Sony Pictures Entertainment has acquired Dutch TV production company 2waytraffic for $223.5 million as it looks to expand its reality television portfolio outside the U.S.
Shingle, which went up for sale in March, specializes in the “light entertainment market” that consists of gameshows, variety and reality programs.
Sony paid cash for the acquisition, and Netherlands-based 2waytraffic will be delisted from the London Stock Exchange.
In absorbing 2waytraffic, Sony will now have one of the strongest catalogs of gameshows in the world. In addition to “Wheel of Fortune” and “Jeopardy” — two of the most successful franchises in television history — Sony will add “Who Wants to Be a Millionaire,” which has many global incarnations.
“The acquisition of 2waytraffic is part of our strategy to expand global production and distribution of light entertainment content,” said SPE chairman-CEO Michael Lynton. “This opens the door to new content for us and brings to our business a solid distribution infrastructure, strengthening our position for an efficient rollout of formats internationally.”
For Sony, getting its shows out via different avenues of distribution was also a key to the deal, as 2waytraffic owns many programs that are not only broadcast but delivered via broadband and mobile as well.
CEO Kees Abrahams, who formed 2waytraffic in 2004 with Unico Glorie, Taco Ketelaar and investor Henk Keilman, will remain in charge of the company and will report to a board comprised of execs from 2waytraffic and Sony. Shingle now becomes a subsidiary of SPE.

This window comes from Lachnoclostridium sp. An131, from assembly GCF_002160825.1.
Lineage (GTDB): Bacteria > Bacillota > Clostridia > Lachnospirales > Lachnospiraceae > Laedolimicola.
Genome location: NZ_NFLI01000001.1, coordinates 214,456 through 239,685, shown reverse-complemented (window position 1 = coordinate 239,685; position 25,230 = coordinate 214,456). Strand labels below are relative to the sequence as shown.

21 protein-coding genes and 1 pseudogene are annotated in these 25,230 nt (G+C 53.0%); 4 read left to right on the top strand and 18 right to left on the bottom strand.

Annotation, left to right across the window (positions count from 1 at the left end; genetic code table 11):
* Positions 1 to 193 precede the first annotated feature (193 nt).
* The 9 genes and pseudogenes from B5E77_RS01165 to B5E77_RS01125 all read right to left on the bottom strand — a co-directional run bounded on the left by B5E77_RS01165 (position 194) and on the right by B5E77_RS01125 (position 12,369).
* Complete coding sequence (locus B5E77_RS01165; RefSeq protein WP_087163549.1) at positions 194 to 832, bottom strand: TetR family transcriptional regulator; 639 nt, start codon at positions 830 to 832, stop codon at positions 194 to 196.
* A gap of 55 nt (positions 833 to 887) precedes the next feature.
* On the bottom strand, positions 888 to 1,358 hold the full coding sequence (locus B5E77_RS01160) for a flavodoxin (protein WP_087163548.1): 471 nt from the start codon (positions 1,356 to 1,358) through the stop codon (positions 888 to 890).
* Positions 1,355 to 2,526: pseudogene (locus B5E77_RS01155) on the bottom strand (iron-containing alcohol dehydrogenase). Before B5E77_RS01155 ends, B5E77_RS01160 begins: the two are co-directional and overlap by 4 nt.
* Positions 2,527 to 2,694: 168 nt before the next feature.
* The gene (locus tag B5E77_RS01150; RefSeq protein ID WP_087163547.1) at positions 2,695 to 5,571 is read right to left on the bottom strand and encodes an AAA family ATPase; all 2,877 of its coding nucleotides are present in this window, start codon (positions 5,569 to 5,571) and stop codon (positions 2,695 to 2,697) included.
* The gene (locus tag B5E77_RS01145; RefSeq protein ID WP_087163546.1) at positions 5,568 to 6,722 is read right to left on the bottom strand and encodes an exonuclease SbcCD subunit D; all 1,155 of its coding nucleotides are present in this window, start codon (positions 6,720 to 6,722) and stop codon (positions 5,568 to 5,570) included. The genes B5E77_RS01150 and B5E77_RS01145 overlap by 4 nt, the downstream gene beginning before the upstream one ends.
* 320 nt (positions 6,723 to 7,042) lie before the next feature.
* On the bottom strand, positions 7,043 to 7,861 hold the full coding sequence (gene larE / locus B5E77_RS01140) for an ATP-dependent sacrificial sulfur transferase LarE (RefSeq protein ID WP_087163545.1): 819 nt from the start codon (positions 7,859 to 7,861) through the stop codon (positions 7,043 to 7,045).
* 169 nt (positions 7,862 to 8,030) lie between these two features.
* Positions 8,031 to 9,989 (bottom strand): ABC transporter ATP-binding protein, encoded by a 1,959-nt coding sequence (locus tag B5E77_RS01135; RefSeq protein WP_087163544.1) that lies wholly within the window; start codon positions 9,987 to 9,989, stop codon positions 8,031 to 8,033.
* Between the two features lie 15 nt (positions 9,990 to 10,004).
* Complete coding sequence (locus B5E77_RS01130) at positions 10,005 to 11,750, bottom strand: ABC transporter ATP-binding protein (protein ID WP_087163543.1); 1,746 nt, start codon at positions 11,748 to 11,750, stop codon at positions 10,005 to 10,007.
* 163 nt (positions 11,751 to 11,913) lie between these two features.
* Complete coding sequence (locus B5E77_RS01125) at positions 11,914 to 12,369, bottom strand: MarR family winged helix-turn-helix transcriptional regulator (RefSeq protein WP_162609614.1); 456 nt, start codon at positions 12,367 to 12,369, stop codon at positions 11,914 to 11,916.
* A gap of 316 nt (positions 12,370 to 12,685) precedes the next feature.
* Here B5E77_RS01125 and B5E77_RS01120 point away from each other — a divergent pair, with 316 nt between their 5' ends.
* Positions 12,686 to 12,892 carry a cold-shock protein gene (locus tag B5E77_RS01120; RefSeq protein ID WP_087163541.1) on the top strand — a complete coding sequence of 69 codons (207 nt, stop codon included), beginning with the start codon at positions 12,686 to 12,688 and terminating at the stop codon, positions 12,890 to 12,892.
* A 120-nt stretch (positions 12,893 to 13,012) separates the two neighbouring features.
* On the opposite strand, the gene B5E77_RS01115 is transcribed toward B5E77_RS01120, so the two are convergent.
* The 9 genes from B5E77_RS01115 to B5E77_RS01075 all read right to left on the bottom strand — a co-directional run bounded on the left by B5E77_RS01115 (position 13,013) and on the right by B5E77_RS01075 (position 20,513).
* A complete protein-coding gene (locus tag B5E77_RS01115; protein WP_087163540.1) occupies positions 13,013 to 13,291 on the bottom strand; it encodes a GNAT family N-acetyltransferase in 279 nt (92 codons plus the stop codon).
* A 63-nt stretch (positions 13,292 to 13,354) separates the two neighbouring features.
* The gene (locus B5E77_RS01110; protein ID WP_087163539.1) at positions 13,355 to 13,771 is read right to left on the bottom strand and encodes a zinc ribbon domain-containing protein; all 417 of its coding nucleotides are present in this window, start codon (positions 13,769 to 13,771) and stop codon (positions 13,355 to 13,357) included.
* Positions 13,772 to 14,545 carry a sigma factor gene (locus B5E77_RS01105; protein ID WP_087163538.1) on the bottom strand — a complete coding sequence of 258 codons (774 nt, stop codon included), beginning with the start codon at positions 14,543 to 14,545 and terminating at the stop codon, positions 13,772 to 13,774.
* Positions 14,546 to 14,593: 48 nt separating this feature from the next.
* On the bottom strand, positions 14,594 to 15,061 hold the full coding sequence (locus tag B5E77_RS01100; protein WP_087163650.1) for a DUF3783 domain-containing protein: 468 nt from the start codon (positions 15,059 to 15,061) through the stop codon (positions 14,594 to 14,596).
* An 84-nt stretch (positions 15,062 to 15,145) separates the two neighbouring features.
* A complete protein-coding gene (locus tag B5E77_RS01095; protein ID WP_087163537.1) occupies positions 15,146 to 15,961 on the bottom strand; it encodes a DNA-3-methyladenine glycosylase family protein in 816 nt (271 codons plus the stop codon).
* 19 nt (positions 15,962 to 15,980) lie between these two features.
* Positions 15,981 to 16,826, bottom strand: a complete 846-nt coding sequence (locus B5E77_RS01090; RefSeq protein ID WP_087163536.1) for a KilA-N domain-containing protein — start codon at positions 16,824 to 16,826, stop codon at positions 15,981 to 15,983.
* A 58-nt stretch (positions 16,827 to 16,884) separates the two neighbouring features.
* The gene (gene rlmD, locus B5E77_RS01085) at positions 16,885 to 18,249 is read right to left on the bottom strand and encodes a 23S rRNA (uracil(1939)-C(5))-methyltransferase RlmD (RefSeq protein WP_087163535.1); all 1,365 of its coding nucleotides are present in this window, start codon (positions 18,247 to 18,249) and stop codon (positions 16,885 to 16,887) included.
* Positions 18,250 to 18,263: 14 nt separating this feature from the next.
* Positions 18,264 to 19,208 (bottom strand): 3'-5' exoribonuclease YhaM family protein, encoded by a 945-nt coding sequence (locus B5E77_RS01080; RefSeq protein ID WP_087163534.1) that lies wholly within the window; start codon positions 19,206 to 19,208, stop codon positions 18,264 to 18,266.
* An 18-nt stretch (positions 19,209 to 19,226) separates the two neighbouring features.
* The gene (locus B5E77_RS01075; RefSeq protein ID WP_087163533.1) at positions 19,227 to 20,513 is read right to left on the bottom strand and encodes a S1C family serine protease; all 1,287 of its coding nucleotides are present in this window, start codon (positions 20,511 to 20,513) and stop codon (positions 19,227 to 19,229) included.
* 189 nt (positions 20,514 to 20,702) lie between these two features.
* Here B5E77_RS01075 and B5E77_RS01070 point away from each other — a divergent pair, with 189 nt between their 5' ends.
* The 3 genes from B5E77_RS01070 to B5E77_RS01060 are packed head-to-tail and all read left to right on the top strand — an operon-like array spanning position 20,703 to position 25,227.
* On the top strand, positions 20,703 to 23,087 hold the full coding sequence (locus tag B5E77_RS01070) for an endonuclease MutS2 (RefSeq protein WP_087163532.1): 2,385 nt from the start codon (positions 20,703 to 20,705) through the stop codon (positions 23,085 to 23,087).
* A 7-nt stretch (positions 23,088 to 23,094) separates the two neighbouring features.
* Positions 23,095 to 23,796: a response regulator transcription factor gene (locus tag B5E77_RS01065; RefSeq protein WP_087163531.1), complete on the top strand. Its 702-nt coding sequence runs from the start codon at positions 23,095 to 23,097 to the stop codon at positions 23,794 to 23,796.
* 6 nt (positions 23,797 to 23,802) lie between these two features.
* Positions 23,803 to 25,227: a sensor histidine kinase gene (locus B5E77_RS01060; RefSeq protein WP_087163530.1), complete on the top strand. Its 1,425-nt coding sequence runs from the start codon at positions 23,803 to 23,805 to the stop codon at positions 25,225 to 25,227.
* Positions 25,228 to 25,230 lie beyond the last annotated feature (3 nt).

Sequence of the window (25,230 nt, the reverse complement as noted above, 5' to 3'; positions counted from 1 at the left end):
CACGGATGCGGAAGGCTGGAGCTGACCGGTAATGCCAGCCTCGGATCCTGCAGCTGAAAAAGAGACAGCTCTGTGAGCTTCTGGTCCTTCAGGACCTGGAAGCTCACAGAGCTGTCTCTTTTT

The move gives Sony more of a TV presence in Europe, where some 8,000 hours of 2waytraffic programming airs annually in more than 40 territories. In 2006, 2waytraffic acquired U.K. shingle Celador Intl. and its catalog, which included “Millionaire,” “You Are What You Eat” and “Brainiest,” for $207 million.
Sony has been making moves to pick up reality formats for a while. Studio signed a deal with producer Michael Davies to develop programming and invested in Dutch company Tuvalu Media in December. Sony is also invested in Brit TV houses Shine and Googlebox, in addition to French shingle Starling, which coincidentally produces the Gallic version of “Millionaire.”
“Our extensive experience in local-language television production, combined with 2waytraffic’s interactive distribution experience, makes for a union of complementary strengths,” said Michael Grindon, president of Sony Pictures TV Intl.
Domestically, Sony Pictures TV gameshow “Power of 10” recently had a run on CBS. Hosted by Drew Carey, “Power” scored marginal ratings, and its future is undetermined.
Sony Pictures TV just cut a deal with Comedy Central to revive library entry “The Gong Show” (Daily Variety, May 9).